|1||Emu Bay Railway, Tasmania||d-hydraulic||North British Loco Co|
|2||Iron & Steel Corp., S Africa||d-mechanical||Hudswell Clarke & Co|
|2||N'Changa Copper Mines, N Rhodesia||d-hydraulic||North British Loco Co|
|1||Mufulira Copper Mines, N Rhodesia||d-mechanical||Hunslet Engine Co|
|2||Mauritius Railway||d-hydraulic||North British Loco Co|
|2||Niger Delta Project||d-hydraulic||North British Loco Co|
(13 locos; ordered 1955.)
Coach & Wagon
|20||Western Australian Railways|
18 Western Australian Y class
|d-electric;||Clayton Equipment Co for|
|25||Western Railway of India|
(20 locomotives + spare engines.
Locos ordered 1953; delivered 1955.)
|d-hydraulic||North British Loco Co|
|21||New South Wales Government Railways|
Ten NSW 41 Class - twin engine
|d-electric||Metropolitan Cammell for|
Other export orders included fourteen 8RPHs for diesel-hydraulics built by North British Locomotive Company for East African Railways (83 Class; entered service 1955-56), and two 16RPHXs for diesel-electrics built by Metropolitan Vickers for Argentine State Railways. 6RPH engines were supplied to Bolivia (2), Malaya (8), Madras Port Trust (4), Bengal and Portugal. Further details of some of these locomotives can be found on the Paxman Diesels for the World's Railways page.
8RPHL engines, with a 302 bhp rating at 1,500 rpm, were supplied for a further fifteen diesel-hydraulic locomotives for East African Railways and Harbours. These metre gauge 0-6-0 locos were built by Andrew Barclay Sons & Co of Kilmarnock (Nos 563 - 577) and equipped with Voith L320V transmissions. The first was shipped to East Africa in 1972, and the batch given EAR numbers 3501 - 3515.
During the 1970s Paxman received orders for at least fifty three 8RPHL engines for Nigeria. These were for forty seven diesel-electric 0-6-0 locomotives built by Brush of Loughborough, with six spare engines. Although designed for marshalling and shunting, many were employed on mixed traffic duties. Twenty two of the locomotives, Brush numbers 728 - 749, were ordered in 1972 by Nigerian Railways. These became Nigerian Railways 921 - 942. A follow-on order for twenty similar locomotives, Brush numbers 780 - 799, was placed in 1976. They became Nigerian Railways 951 - 970. Another locomotive of this type was ordered in 1977, Brush number 800, for the Ashake Cement Co. The remaining four locomotives, for which Paxman received the engine orders in late 1979, were built for Kaduna Oil Refinery in Nigeria.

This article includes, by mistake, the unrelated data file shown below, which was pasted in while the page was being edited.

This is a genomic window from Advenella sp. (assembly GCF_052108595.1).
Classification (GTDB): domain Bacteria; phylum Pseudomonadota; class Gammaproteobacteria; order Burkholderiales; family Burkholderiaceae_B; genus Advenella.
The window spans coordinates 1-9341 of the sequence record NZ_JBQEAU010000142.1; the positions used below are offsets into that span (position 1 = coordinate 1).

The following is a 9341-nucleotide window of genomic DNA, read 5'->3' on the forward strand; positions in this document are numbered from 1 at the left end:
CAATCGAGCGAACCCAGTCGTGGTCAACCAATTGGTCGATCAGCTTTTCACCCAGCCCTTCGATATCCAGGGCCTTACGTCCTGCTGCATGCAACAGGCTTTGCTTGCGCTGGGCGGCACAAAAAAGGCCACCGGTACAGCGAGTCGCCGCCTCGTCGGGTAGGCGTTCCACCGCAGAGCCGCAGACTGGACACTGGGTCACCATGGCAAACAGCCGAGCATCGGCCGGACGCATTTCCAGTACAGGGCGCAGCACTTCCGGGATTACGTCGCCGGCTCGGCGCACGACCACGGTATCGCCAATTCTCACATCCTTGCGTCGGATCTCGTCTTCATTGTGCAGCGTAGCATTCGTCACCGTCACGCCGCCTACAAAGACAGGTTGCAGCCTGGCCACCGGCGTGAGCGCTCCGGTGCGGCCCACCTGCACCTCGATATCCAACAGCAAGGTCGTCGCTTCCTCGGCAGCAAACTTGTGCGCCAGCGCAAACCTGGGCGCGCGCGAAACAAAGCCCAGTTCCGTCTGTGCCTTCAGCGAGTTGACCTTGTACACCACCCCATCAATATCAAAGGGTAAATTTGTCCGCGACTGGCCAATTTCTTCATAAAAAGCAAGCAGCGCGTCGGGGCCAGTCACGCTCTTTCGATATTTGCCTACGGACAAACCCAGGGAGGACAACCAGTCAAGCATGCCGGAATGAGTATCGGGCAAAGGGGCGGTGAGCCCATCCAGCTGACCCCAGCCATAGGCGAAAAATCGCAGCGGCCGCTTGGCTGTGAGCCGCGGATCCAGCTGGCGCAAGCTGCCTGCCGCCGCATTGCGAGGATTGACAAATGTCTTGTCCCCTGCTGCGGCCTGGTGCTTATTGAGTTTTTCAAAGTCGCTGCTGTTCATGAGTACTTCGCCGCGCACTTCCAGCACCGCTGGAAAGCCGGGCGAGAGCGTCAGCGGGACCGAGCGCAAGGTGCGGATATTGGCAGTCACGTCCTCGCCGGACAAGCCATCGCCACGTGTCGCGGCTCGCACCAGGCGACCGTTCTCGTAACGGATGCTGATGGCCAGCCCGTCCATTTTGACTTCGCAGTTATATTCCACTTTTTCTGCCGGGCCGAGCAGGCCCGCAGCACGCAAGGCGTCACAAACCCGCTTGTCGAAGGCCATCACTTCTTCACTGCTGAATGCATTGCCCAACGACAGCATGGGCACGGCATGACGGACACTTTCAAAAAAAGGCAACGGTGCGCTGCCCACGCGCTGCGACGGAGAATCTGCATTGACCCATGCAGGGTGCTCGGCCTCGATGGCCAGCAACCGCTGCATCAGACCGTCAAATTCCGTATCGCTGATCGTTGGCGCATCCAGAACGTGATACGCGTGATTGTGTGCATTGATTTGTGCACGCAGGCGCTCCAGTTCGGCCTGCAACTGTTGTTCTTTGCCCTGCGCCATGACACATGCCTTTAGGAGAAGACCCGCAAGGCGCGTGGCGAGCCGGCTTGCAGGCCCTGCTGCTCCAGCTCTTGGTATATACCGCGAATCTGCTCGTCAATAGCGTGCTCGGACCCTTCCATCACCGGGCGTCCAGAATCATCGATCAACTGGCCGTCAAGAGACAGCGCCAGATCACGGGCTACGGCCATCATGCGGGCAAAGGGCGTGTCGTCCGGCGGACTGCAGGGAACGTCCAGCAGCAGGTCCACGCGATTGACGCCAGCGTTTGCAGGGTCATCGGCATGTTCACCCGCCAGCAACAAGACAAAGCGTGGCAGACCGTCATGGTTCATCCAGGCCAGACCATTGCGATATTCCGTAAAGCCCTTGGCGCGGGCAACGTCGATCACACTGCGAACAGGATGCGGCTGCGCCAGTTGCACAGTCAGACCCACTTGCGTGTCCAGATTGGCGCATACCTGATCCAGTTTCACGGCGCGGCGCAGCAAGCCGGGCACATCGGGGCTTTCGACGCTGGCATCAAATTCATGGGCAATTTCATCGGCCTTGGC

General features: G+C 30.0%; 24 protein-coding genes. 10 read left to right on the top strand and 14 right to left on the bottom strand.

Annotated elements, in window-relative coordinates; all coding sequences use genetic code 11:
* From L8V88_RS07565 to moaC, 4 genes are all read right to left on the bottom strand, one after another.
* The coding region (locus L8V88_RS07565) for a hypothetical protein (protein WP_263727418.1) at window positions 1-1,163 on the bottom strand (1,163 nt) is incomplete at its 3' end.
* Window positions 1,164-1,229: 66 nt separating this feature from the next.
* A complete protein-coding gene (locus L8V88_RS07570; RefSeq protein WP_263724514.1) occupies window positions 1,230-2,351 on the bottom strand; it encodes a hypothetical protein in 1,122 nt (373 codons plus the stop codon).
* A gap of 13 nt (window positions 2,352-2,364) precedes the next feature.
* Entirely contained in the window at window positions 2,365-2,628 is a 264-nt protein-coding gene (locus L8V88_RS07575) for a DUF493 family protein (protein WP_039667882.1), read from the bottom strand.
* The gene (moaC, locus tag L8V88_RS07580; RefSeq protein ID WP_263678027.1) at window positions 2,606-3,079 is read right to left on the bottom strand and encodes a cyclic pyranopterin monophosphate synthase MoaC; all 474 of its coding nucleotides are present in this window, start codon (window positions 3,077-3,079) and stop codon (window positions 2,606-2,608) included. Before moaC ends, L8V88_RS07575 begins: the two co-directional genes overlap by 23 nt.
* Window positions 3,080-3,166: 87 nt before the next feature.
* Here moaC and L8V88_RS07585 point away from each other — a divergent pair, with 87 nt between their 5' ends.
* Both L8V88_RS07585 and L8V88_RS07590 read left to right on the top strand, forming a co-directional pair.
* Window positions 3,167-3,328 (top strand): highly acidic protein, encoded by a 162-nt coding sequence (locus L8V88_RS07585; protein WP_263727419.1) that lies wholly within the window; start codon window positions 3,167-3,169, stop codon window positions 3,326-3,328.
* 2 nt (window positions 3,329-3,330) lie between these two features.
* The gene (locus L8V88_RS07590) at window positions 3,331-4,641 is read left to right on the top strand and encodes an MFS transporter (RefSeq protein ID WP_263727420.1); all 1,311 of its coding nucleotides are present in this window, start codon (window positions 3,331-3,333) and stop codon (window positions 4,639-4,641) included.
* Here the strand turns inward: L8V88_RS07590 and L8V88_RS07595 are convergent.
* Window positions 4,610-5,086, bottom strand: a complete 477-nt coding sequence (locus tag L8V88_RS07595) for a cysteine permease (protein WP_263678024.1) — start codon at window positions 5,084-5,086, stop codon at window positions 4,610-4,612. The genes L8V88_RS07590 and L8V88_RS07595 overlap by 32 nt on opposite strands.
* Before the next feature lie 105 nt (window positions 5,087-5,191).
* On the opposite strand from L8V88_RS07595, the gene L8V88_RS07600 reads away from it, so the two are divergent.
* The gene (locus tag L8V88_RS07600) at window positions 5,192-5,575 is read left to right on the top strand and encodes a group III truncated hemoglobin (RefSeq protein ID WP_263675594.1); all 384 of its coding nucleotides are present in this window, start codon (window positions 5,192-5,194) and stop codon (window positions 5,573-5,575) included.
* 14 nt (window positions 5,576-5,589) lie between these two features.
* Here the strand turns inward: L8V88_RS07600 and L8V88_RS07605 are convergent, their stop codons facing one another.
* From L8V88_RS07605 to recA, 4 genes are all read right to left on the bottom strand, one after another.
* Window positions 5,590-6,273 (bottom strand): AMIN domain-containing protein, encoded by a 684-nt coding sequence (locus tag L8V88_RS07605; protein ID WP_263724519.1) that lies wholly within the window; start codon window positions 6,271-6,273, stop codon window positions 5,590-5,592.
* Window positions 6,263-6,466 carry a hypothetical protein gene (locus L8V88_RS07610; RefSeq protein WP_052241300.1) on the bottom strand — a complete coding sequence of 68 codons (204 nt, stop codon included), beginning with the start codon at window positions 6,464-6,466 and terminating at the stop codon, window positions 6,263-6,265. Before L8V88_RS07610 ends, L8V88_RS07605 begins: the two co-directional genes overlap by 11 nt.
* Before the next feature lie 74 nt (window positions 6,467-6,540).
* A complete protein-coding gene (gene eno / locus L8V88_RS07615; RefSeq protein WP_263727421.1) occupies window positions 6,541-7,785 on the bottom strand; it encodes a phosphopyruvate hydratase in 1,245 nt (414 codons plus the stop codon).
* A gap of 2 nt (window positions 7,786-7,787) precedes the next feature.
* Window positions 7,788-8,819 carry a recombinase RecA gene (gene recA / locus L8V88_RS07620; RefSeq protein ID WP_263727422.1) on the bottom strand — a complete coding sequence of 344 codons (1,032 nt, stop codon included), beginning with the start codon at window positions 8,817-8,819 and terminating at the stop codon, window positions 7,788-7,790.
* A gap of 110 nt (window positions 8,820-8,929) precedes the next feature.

Paxman supplied 8RPHL (328 bhp) engines, plus one spare, for twenty locomotives built by Brush for Tanzania. Similar to the Nigerian locomotives described above, the first of these Tanzanian Railways Class 36 was built in 1979.
N'Changa Copper Mines: Two 12RPHXL Series 2 engines, Serial Nos. 300003/13 and /14, despatched March 1955, were supplied for two North British 0-8-0 diesel-hydraulic locomotives for N'Changa. They were de-rated from their usual 625 bhp rating to 546 bhp at 1,250 rpm for the local high altitude (4,300 feet) and ambient temperature (95° F) conditions. Numbered N'Changa No. 6 and No. 7, it is believed the locomotives were transferred to Bancroft Mines circa 1969-71.
Bancroft Copper Mines: Two 12RPHXL Series 2 engines, Serial Nos. 300013/3 and /4, despatched January 1956, were supplied for two North British 0-8-0 diesel-hydraulic locomotives for Bancroft. Numbered Bancroft No. 1 and No. 2, their engines had the same rating as those installed in the N'Changa locomotives described above.
Mufulira Copper Mines: A 12RPHL Series 2 engine, Serial No. 300003/50, despatched September 1955, was supplied for a 56 ton Hunslet 0-8-0 diesel-mechanical locomotive for Mufulira. The engine was de-rated from its usual 500 bhp rating to 440 bhp at 1,250 rpm for the local high altitude (4,000 feet) and ambient temperature (95° F) conditions. The locomotive was fitted with a Hunslet two-speed automatic gearbox.
Rhokana Copper Mine: Four 6RQE engines, rated 100 bhp at 1,250 rpm, are thought to have been supplied for 3' gauge North British 'Miner' 0-4-0 locomotives for underground duties at Rhokana. Two of these arrived in 1948 and the second two in 1954/5. The first two may have been fitted originally with North British hydraulic transmissions and re-fitted with Voith hydraulic transmissions.
Nkana Copper Refinery: The August 1954 issue of Diesel Railway Traction (p.195) noted that 'One of the Paxman-engined North British Miner flameproof underground diesel locomotives built by the North British Locomotive Co Ltd was recently fitted with a "tropical cab," comprising a roof but no sides, for use entirely on surface duties at Nkana Copper Refineries in Northern Rhodesia. It weighs 15 tons, has a top speed of 12½ mph and a starting tractive effort of 8,400 lb. The Voith-North British type of hydraulic transmission is embodied.' It seems likely that this locomotive was North British Order No L40, Works No 27416, a 3' 6" gauge locomotive built in 1954, and that it had the 6RQE engine which Paxman records show as being supplied to the North British Locomotive Co in mid-1953 for a shunting locomotive for "Rhodesian Copper Refineries". The records specifically mention that this engine was for a surface-based shunting locomotive, not an underground one, and that it was not flameproofed. It had a continuous rating of 100 bhp at 1,250 rpm, and a 1-hour rating of 110 bhp at 1,250 rpm.